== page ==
Richardson, Darcy Leigh. San Diego Union Tribune, July 4, 2007.

ESCONDIDO – For some high school graduates, getting a car from mom and dad is an expectation.

For four foster teens who graduated from San Pasqual Academy last week, receiving brand-new cars was a step toward achieving their goals for the future.

The graduates don't have their driver's licenses yet, but to them, learning to drive is just one more challenge to overcome before they start college in the fall.

San Pasqual Academy is a residential school for foster teens who are dependents of the San Diego County Juvenile Court system. Students attend classes, play sports, organize social events and do chores in the residences.

For the second year in a row, New Alternatives, the nonprofit that administers the academy's residential program, presented cars to outstanding graduates chosen for their citizenship, leadership and academic excellence. New Alternatives partnered with Drew Ford and Drew Hyundai of La Mesa to provide cars for four graduates and one alumna of the academy. New Alternatives also is paying for one year of auto insurance for each recipient.

“In California, a car is essential to survival,” said Barbara Waldon, program director for the academy. “A car is a necessity, not a luxury. For these kids who don't have the support of a family, it's very difficult for them to have the financial means to buy a car.”

John Cauthron, 18, will drive a red Ford Focus to San Diego State University, where he will attend summer school and become a full-time student in the fall. John has been in the foster care system since he was 7 months old.

San Pasqual Academy is a residential education campus in Escondido for foster teens. The academy provides foster teens with a stable home, individualized education and the skills needed for independent living.

The campus opened in October 2001 and can accommodate 135 students between the ages of 12 and 18.

There are 27 graduates in the Class of 2007. Eight will attend four-year universities and 10 are enrolled at community colleges.

For information, go to

“I want to study biochemistry because my aunt's partner had AIDS and died,” John said. “I want to do research and be influential in developing medications.”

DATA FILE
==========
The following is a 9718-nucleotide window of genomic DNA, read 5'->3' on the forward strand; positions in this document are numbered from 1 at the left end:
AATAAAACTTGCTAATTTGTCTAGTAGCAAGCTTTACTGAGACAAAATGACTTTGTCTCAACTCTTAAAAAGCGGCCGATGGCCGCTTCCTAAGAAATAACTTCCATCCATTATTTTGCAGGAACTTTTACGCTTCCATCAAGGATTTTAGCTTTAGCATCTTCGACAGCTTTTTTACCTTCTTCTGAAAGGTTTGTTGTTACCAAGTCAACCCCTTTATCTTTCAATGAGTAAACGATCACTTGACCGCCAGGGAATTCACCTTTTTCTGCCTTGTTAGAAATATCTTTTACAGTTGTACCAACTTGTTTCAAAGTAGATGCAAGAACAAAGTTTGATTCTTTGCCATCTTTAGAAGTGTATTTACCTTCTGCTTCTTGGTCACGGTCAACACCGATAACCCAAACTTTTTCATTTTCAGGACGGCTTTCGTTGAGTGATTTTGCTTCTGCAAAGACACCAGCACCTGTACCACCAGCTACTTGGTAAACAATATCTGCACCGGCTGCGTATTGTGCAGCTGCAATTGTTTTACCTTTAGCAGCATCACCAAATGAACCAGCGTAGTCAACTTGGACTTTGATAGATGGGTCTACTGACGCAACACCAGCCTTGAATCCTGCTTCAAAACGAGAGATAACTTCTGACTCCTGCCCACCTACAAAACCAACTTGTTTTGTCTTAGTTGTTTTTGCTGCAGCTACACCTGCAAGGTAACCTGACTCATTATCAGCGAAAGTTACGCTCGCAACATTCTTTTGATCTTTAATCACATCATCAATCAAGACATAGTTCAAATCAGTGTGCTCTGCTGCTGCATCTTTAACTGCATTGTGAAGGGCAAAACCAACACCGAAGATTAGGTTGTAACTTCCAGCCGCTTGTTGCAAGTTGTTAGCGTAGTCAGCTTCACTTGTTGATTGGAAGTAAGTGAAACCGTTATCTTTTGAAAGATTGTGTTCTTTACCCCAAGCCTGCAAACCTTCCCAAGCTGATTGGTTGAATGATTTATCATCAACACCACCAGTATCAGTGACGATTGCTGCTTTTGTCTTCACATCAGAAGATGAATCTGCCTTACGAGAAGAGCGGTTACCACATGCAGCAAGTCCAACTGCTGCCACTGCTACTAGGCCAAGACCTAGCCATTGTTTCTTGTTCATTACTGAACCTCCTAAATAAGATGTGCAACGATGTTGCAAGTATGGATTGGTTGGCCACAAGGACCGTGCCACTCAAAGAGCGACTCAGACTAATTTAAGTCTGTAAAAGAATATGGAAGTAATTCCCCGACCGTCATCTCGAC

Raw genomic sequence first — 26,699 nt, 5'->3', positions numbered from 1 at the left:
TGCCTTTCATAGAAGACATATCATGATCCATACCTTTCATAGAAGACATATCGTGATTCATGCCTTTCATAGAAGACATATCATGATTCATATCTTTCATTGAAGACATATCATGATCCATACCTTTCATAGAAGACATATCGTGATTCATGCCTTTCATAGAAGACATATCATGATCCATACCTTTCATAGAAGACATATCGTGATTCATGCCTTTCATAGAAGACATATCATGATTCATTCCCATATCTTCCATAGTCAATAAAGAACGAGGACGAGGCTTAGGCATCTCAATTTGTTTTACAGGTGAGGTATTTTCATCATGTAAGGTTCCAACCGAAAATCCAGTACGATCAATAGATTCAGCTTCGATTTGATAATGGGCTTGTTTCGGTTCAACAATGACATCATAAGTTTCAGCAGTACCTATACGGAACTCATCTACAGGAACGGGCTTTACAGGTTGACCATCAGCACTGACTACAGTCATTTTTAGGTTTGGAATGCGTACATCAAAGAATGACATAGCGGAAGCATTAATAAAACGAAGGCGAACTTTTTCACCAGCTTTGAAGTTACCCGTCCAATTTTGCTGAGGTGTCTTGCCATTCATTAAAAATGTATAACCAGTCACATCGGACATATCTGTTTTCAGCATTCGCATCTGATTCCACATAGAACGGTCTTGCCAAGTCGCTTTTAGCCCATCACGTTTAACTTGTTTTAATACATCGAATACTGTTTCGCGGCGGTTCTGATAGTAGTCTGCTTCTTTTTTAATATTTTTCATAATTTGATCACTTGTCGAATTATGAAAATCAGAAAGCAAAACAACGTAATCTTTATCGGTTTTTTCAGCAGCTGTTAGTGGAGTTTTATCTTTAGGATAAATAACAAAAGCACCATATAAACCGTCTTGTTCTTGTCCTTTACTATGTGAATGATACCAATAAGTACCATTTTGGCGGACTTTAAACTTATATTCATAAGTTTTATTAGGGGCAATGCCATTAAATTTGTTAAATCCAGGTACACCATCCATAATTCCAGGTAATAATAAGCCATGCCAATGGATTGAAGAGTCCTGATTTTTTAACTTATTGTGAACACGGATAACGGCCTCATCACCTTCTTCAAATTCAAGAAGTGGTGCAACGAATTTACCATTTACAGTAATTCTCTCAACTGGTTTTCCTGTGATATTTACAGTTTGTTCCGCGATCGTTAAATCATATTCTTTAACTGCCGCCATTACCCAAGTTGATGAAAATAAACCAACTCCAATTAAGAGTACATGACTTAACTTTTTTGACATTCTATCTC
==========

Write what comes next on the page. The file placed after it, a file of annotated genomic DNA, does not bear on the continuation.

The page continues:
John lived with a foster family in Ramona, but when he was 15, the family decided to move to Texas. Since John has a younger brother in San Diego County, he did not want to leave the area and started high school at San Pasqual Academy.

“Every graduation is usually emotional; I see it as the beginning of the end,” John said. “Now the true test begins. I am very independent, but I am thankful for the help I received to make college possible. My heart started pounding really fast when I was handed the keys.”

Ashley Rapp, 18, has attended San Pasqual Academy since October. She described receiving her purple Hyundai Accent as “a shock.”

“You should have been there to see my face,” Ashley said. “I still can't get over how excited I am. This summer I'm going to get a job and start classes at Palomar in the fall.”

Ashley wants to be a physical therapist. She described her senior year at the academy as “stressful but good.”

“Growing up was hard,” Ashley said. “I've been in the (foster care) system since I was 12 because my mother abused us. My younger brother and sister are able to be close to me because they go to San Pasqual Academy, too.”

Linh Quang, 17, will attend Palomar College to study kinesiology. Linh's maroon Hyundai Elantra will be her transportation to work, so she won't have to rely on others for rides anymore.

She said she begged the residential managers at school for a car as a graduation present, but didn't expect to receive one.

“When I first came (to the academy) I didn't try that hard,” Linh said. “But I've learned that you have to think before you do anything and that you just have to work hard and stay focused on what you want.”